One of the curiosities of the first picture is the man in the top right, shown performing his ecclesiastical duties. I’m wondering why they showed him in character as the Stake Clerk; was it meant to be humorous? If so, you’d never know it from looking at the expressions on the mens’ faces!

    Comment by Amy T — March 8, 2013 @ 10:09 am

  7. That is a WONDERFUL picture, Amy, and what makes it so great is exactly because the clerk is at work! Otherwise, it would merely be another group picture.

    Maybe he’s writing in his book as a means of showing that he’s not a member of the high council? but that his work is so important they wanted him there anyway? I dunno, but it’s a great picture.

    Comment by Ardis E. Parshall — March 8, 2013 @ 10:51 am

  8. I’m looking forward to this series.

    Amy T’s photo is great. Until I saw this picture, I didn’t realize Herman Munster was a mormon (front row far left).

    Comment by The Other Clark — March 8, 2013 @ 2:13 pm

  9. If you’re serious about taking nominations for wards, I’ll selfishly recommend a few that pertain to my family history:

    Marriott Ward, Weber County, Utah (1877-1887)
    Rexburg 3rd Ward, Fremont Stake, Idaho, (1907 to 1910)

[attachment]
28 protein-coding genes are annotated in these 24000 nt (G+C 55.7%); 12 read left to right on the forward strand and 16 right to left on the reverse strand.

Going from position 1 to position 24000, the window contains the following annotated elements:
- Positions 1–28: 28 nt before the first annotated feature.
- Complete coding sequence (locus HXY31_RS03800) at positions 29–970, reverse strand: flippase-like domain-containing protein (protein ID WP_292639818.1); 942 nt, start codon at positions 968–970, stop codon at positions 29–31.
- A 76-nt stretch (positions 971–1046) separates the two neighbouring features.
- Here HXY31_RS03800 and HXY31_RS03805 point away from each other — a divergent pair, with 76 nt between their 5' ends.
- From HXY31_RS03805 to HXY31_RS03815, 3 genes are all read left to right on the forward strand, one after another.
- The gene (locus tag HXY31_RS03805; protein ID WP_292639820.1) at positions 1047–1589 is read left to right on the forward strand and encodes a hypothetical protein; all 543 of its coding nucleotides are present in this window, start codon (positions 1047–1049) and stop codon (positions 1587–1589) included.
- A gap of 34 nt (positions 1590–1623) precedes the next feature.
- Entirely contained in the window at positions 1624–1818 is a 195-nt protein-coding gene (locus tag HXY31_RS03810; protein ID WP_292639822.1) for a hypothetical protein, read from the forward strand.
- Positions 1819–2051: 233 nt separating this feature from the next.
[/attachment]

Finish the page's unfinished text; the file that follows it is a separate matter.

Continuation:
Firestone Park Ward, Los Angeles, Calif. (1939-1941)

    Comment by The Other Clark — March 8, 2013 @ 2:23 pm

  10. Fun idea, and I loved Amy’s High Council picture.

    And as long as you are taking requests, the Riverdale, Weber County ward, for 1873, most especially March and August. Also, Raymond, Alberta Canada, for July, 1911. Hoping to find out more about Edward Arthur Smith on that one.

    Comment by kevinf — March 8, 2013 @ 2:43 pm

  11. I nominate South Bountiful Ward, Davis Co., Utah 1905-1940

    Comment by Grant — March 8, 2013 @ 3:11 pm

  12. Thanks for the requests, all — I’ll see what I can do.

    Comment by Ardis E. Parshall — March 8, 2013 @ 3:59 pm

  13. My 80 yr old dad vividly recalls having to type up up reports about sacrament mtg back in the 60’s, just in who spoke, on what, who was on the stand, who passed and blesssed the sacrament and how many people were in attendance. He submitted it all to the Church and he told me to day that he was grateful that they got rid of doing that!

    Comment by Cameron — March 8, 2013 @ 4:03 pm

  14. I’m looking forward to this series. Keep up the good work.

    Comment by Maurine — March 8, 2013 @ 11:59 pm

  15. I wonder how many old buildings still have the clerk’s desk, and if they have found any new uses for it. Perhaps a wheelchair pulpit?

    Comment by Left Field — March 10, 2013 @ 5:04 pm

Leave a comment

RSS feed for comments on this post.
TrackBack URI